Kennett Township officials to focus on acquiring open space, community policing

Kennett Square >> The emphasis on municipal policing and acquiring open space seen last year in Kennett Township seems likely to continue.

Township supervisors began their first meeting of the new year by approving a resolution that would enable them to avoid paying transfer taxes if they are successful in negotiating to acquire a new and sizable piece of land to keep as open space.

The supervisors typically do not discuss the actual tract in question until the negotiations are finished to avoid attracting other buyers and losing the opportunity to acquire it. But acquisition of open space has been going on for several years, with 68 acres preserved last year.

The supervisors also looked on as their seventh full-time police officer, Elysia Simmons, was sworn in to the municipal police force. Township manager Lisa Moore said the municipal police force is providing coverage nearly 24 hours a day at this point.


Police Chief Lydell Nolt showed the attendees a short video made with the department’s new body cameras. He said the cameras helped to document interactions and would continue the process of demonstrating the department’s commitment to professional excellence.

Moore described the township’s achievements in 2017. These included acquiring open space, improvements and events in Barkingfield Park, establishing a traffic impact fee for developments, extending the township’s program to develop indoor agriculture and its trails network, and successfully applying for large grants for those and other efforts.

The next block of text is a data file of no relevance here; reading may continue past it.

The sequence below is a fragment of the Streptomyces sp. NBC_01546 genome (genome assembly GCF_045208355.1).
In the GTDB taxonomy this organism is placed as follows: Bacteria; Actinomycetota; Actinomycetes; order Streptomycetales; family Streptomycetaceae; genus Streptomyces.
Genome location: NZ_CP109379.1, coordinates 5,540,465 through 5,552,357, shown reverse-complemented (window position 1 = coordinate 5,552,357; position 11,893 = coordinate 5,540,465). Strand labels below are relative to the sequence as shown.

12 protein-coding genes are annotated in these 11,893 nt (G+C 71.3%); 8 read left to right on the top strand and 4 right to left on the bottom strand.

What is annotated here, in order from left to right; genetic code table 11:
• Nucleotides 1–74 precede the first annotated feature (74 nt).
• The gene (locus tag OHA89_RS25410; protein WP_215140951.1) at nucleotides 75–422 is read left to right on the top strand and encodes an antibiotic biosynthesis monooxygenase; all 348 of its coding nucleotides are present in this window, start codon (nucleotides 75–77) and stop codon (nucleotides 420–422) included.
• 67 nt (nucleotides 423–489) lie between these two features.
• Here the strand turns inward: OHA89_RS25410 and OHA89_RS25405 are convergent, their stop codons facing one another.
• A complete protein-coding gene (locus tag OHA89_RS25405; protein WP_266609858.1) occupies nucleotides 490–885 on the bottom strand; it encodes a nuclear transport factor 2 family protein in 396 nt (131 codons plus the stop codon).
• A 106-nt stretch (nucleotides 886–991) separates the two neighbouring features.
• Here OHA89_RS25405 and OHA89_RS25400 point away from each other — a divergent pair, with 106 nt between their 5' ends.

The township also began installing sidewalks in areas where they would promote recreation and safety, Moore said, set up a scrap metal collection container, finalized a regional emergency services management commission, and had a second successful holiday village event.

Scudder Stevens, chair of the supervisors, mentioned that among the awards the township won last year was a state award, the Governor’s Award for Local Government Excellence in Building Community Partnerships, personally given to Moore for her work by the governor.

In addition to reviewing the township’s year and looking forward, the supervisors heard reports on past achievements and future plans from representatives of the safety committee, the trails and sidewalk committee, the environmental advisory council, the historic commission, the library board, the Kennett Area Park Authority, the deer management committee, the land conservation advisory committee, The Land Conservancy for Southern Chester County, the Brandywine Valley Scenic Byway Commission, the township grant coordinator and sustainable development director, and the the new economic development director for the township and borough.